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Invisible Kids

Spring 2010 | By Review by: Charles J. Stewart, Professor Emeritus of Communication. Photo by Mark Simons.

On May 5, 2006, three-year-old Marcus Fiesel was delivered to foster parents near Cincinnati because his mother could no longer care for him. On August 15, the foster mother experienced a fainting spell in a park and called out for Marcus. More than 2,000 people spent days searching without success. Thirteen days later police announced that the foster parents had been arrested for murder.

Marcus’ foster parents had attended a family reunion and, instead of requesting respite care, pinned Marcus’ arms behind his back, bound him in a blanket, and placed him in a closet where temperatures reached 110 degrees. Upon returning, the foster parents found Marcus dead, attempted to burn his body and then threw his remains into the Ohio River.

This tragedy inspired Holly Schlaack to write Invisible Kids: Marcus Fiesel’s Legacy, an indictment of the foster parent system that controls the lives of500,000 children. Overwhelmed by children in need, lack of volunteers, and heavy caseloads, it is a game of chance for children removed from abusive homes and seldom seen or heard by the system.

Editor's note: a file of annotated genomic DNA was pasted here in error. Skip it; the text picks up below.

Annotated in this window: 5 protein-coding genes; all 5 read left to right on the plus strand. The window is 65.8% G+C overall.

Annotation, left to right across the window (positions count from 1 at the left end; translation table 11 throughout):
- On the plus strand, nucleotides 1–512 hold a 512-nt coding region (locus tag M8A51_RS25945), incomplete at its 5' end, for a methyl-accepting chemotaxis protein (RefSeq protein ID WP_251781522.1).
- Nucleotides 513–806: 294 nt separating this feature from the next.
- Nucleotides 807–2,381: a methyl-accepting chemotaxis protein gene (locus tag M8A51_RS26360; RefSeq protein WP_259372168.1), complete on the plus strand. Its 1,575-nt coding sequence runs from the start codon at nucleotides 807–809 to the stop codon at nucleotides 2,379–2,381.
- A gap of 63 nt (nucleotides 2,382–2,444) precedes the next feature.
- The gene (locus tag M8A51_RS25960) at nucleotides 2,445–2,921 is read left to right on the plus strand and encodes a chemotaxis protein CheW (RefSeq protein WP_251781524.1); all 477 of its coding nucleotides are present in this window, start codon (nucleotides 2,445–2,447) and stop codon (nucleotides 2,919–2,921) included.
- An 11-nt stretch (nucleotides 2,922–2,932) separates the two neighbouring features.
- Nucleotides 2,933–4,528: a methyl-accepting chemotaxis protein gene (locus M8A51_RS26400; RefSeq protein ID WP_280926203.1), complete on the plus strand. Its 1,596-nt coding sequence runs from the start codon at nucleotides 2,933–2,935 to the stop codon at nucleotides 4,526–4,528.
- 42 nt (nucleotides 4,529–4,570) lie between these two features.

Schlaack provides thorough research that tells part of the story. Seventy-seven percent of homicide victims are under the age of four. Foster children arête times more likely to be abused and to die from abuse. For-profit foster care agencies try to meet the growing need, but often take shortcuts to improve the bottom line and salaries.

The author narrates with moving imagery the lives of these children, some with loving foster parents and some who have suffered tragedy. The stories of vulnerable victims of the system make this a difficult read.

Invisible Kids is a powerful legacy for Marcus Fiesel that makes abused and neglected children visible to all of us. Readers may find themselves volunteering in ways they never imagined.

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